Tuesday, 17 June 2014

Review #4 - Thirteen Reasons Why

Title: Thirteen Reasons Why
Author: Jay Asher

A brief synopsis; (Via Goodreads)
Clay Jensen returns home from school to find a mysterious box with his name on it lying on his porch. Inside he discovers thirteen cassette tapes recorded by Hannah Baker, his classmate and crush who committed suicide two weeks earlier. On tape, Hannah explains that there are thirteen reasons why she decided to end her life. Clay is one of them. If he listens, he'll find out how he made the list. Through Hannah and Clay's dual narratives, debut author Jay Asher weaves an intricate and heartrending story of confusion and desperation that will deeply affect teen readers.

Now, I bought this book the same day I bought 'We Were Liars', and finished it a day later. Let me just hit things off straight away with this:

This is not a good book. I could probably even give you thirteen reasons why, but for the sake of your sanity, I won't.

First, and this is just me being picky, but what the hell is with that cover?! She doesn't even look like a teenager! I don't know, but I would expect the girl on the cover to at least resemble the characters in the book.

But let's go back to the topic at hand: the actual book.

(13) Reason's Why Clay Is Not a Good Protagonist:
He is weak. He is annoying. His reactions are atrocious at best. ("You hear your dead classmate and crush's voice on a tape recorder two weeks after she died, saying you are part of the reason she died, how do you respond?" Appropriately: 'What the !@*$' or Clay-ly: 'What? No!' Hint: it's the former) He's faceless- not once do we find out what Clay looks like. Is he bald, muscular, pimple-y? Who knows? Not us!

Okay, so that's not 13 reasons, but I'm sure you get the gist of what I'm trying to say.

And I'm not trying to flame the book, or anything, I'm just sharing my honest opinion. I don't particularly favour this book, but that doesn't mean I didn't enjoy it. And there was some good, too.

Now, as the story progresses, I will admit that Clay does become more real. He improves, as does Asher's writing. Starting off, the book is very much like The Light Keepers, in that the style is choppy. But alas, it does improve.

I don't know if this next part was deliberate or not, but I found that Hannah was much easier to relate to than Clay. She seemed to have more person about her, a lot more character. That could, perhaps, be because the whole story is essentially about her. Clay doesn't really have a significant part, and most of the book is spent reliving her past.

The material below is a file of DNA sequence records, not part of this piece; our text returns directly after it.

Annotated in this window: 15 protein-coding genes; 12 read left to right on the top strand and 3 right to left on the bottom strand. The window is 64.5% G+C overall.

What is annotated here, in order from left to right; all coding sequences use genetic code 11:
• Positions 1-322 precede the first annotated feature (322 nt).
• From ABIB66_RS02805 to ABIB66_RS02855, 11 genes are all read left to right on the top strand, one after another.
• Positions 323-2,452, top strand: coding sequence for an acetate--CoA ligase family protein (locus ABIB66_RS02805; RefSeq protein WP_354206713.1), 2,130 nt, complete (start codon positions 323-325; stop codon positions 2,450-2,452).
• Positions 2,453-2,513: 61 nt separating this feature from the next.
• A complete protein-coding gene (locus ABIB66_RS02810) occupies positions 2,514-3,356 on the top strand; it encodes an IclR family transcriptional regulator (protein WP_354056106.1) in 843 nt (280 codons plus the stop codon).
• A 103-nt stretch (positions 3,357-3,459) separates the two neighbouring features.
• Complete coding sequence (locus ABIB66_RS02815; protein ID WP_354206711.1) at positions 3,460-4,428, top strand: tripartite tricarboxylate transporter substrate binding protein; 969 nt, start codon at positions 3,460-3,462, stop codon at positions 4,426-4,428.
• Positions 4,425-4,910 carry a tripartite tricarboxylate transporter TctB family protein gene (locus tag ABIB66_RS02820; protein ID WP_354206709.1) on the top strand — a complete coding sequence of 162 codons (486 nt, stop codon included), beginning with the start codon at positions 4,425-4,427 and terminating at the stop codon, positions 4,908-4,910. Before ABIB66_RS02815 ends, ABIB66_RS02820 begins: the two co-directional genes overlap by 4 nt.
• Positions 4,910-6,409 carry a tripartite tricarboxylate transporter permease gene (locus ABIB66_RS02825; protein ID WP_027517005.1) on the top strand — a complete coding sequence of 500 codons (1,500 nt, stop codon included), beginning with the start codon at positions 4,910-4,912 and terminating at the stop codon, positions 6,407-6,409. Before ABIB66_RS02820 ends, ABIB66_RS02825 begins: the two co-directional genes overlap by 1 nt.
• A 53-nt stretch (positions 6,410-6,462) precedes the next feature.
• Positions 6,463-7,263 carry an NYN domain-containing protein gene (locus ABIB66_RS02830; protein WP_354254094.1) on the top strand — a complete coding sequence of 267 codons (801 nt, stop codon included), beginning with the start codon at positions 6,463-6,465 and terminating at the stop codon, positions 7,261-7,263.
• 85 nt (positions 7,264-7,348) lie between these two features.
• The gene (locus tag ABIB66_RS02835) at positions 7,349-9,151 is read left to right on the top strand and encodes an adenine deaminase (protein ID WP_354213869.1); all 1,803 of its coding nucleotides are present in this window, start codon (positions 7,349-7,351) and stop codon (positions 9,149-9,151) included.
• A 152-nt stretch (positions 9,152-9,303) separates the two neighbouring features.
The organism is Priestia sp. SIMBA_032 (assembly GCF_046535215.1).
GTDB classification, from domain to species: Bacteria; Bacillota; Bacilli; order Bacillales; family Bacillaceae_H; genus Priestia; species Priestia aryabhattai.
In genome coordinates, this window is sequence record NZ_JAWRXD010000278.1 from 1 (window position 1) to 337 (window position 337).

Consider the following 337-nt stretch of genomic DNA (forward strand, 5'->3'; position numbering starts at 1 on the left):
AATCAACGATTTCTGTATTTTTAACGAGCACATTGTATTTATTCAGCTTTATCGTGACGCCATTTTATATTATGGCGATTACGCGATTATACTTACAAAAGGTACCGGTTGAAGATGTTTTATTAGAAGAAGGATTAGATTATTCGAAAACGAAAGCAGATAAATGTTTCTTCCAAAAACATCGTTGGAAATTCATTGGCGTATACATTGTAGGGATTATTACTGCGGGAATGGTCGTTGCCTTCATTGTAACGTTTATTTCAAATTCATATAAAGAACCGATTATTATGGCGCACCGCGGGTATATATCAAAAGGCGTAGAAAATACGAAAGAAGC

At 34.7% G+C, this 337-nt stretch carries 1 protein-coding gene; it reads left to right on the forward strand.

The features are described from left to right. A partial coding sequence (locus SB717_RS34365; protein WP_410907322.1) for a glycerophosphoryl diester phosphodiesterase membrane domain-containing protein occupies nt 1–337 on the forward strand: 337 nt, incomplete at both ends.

Now if that was the author's intent, then I would like to say congratulations to you, Mr. Asher, because you achieved your goal. Well done!

Hannah's background is explored in so much more detail than Clay's. Through the double narrative, we're able to learn everything as possible as we can about her as a person- even about her hair cut!

The one thing about this book, though, is that it is not here to entertain. Sure, there are funny moments with the occasional witty one-liner, because what book doesn't have that?

No, what this book does it make you think. It really makes you evaluate your life, and the way you treat people. The repercussions that your actions have, no matter how small you may think them to be- they're always going to be a big deal to somebody else, and I think it's important that that is the lesson we take away from this book.

That no matter who we're talking to, we need to think before we speak or act. Because anything and everything can have a negative effect on somebody, and we need to prioritise our life and the lives of everybody else and their happiness above all else.

So, I don't know about you, but after reading this I am definitely going to make an effort to be more alert to people's feelings. I don't ever wish to experience a tragedy like Clay, and it's clear that at the end of the book, he doesn't want to experience it again, either.

I think a short follow of this book would be lovely to read, and not to spoil anything, but I think Clay's doing the right thing when he makes that conscious effort to stop one more tragedy.

Star Rating: 3/5

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